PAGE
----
• In Thai, the verb structure is simpler than European languages, but its tones and sounds are extremely important. How you say a word can change the meaning.[7]
  5. Meet with a native speaker frequently. While you are studying Thai, you should be speaking it on a regular basis. While it’s important to understand the verb structure, it is more important to learn conversational basics in order to speak Thai. The complete grasp of grammar will come as you speak it.
    • Make daily, bi-weekly, or weekly appointments with your Thai friend so that you don’t get behind in practice.
  6. Look up words in a dictionary. As you learn Thai, look up words that you don’t know. When you hear a person speaking Thai using words you have never heard before, either write them down or remember them so that you can look them up.
    • Since simple sentences in Thai can be easier than the same sentences in English and Romance languages, start with simple greetings like “hello” (sa-wat-dee) and “how are you” (sa-baai dee mai).[2]
    • Focus on getting your pronunciations of new words correct. Ask your friends who speak Thai to help you.
  7. Watch, listen to, and write in Thai. In order to help you get the pronunciations right, listen to music in Thai or watch Thai speakers on TV and in internet videos. Hearing others speaking this language every day is important for you to speak Thai, and if you aren’t in a community of Thai speakers all day long, substitute this with TV, internet videos, and music.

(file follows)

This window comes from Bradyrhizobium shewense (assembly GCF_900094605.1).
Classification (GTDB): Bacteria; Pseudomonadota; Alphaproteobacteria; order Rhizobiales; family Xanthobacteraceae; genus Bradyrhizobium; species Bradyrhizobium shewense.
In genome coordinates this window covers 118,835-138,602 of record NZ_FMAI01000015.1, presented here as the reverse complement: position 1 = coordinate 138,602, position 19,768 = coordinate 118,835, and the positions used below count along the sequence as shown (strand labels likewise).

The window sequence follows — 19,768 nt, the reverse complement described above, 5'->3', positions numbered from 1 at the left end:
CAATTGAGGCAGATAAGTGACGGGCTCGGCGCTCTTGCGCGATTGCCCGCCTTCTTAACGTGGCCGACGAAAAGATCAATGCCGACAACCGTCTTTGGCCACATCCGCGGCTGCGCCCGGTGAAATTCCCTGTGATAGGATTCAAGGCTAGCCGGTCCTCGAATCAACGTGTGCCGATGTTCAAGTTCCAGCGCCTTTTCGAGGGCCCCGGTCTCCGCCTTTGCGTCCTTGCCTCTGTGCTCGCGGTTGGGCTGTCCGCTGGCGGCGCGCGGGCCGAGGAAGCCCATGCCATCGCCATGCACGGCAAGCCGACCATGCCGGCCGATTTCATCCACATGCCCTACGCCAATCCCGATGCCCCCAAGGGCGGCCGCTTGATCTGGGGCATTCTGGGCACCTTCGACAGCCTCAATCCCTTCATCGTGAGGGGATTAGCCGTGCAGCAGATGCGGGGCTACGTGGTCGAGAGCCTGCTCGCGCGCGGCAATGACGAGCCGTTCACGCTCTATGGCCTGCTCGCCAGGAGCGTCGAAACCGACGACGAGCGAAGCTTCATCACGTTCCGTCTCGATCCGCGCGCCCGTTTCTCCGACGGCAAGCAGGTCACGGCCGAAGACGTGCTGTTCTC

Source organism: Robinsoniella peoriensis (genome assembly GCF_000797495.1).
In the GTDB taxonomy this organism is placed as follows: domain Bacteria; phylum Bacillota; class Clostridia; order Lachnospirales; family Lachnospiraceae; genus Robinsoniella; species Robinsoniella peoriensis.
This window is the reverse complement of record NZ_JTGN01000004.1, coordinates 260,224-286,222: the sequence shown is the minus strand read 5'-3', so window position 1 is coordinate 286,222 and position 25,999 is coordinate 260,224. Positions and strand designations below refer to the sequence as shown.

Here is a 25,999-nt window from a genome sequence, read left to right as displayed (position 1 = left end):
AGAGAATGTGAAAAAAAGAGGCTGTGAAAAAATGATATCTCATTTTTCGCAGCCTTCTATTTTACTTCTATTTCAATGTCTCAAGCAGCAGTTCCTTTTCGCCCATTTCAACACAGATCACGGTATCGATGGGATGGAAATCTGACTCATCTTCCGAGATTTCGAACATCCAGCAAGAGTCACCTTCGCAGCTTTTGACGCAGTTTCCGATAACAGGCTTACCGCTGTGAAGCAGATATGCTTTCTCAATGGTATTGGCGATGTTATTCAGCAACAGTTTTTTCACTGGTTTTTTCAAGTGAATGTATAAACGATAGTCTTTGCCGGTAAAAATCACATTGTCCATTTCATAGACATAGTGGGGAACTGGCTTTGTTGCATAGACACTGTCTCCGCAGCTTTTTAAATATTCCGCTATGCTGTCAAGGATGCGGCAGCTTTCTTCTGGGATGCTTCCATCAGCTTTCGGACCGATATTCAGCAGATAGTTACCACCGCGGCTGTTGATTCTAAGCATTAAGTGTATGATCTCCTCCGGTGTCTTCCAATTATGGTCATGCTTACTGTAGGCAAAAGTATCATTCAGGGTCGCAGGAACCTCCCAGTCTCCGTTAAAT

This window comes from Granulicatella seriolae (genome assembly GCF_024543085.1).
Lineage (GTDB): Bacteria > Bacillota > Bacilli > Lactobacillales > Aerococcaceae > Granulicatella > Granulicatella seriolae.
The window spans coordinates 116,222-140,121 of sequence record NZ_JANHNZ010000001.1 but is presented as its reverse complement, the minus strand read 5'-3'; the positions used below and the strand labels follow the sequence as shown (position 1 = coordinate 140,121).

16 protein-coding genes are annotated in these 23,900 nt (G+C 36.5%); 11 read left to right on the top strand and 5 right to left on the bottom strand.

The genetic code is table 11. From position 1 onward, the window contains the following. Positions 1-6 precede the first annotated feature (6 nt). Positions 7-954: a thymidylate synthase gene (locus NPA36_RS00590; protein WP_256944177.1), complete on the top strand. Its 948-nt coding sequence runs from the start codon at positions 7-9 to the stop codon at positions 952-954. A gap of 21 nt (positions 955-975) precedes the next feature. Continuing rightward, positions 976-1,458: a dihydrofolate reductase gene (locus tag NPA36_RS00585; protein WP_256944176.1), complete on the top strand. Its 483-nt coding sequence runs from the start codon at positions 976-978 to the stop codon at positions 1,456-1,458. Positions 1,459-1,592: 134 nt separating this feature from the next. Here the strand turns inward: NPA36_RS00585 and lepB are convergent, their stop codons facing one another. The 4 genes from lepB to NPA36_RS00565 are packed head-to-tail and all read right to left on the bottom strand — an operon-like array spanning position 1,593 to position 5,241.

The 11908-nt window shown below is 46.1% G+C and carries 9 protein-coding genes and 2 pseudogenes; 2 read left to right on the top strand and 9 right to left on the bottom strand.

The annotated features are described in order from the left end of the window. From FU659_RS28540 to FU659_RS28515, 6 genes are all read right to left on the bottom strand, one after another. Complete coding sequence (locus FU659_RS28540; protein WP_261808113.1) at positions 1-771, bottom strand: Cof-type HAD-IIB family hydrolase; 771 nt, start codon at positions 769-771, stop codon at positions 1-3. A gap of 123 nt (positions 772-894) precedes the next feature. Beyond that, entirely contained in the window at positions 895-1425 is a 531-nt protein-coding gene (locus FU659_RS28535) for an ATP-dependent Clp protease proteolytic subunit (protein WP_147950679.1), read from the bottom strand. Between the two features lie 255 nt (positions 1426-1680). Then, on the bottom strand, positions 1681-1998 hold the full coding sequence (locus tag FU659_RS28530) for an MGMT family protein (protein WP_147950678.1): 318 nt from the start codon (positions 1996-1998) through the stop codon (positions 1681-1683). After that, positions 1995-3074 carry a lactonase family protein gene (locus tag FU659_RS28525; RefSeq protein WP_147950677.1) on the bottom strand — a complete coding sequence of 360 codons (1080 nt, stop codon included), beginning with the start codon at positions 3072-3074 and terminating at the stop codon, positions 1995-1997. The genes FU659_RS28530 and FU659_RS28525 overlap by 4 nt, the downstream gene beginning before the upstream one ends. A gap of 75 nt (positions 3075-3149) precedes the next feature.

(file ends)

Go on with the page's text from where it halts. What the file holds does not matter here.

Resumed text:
• If you write in Thai, this may also help you understand the language so that you can speak it with more accuracy.
  8. Visit Thailand. Whether not you are an expert Thai speaker, taking a trip to Thailand is an important part of learning to speak Thai. In Thailand, you will be inundated with the Thai language. You will see it on every billboard and poster, on every storefront and newspaper, and Thai is all you will likely hear.
    • Costs once you are inside Thailand are pretty reasonable. There are 35 Thai baht to 1 US dollar, and a high-end hotel costs 3,000B per night (or about $85 USD).[8]
    • A plane ticket to Bangkok, Thailand, from Los Angeles in the U.S., for example, is about $900 round trip in August. The same ticket from London is about 585GBP ($860 USD). [9]
    • Try to stay with a Thai family so that you can be exposed to Thai all day. See if Thailand has programs like Airbnb[10] and Couchsurfing[11] to get space in a Thai home.

Learning in a Class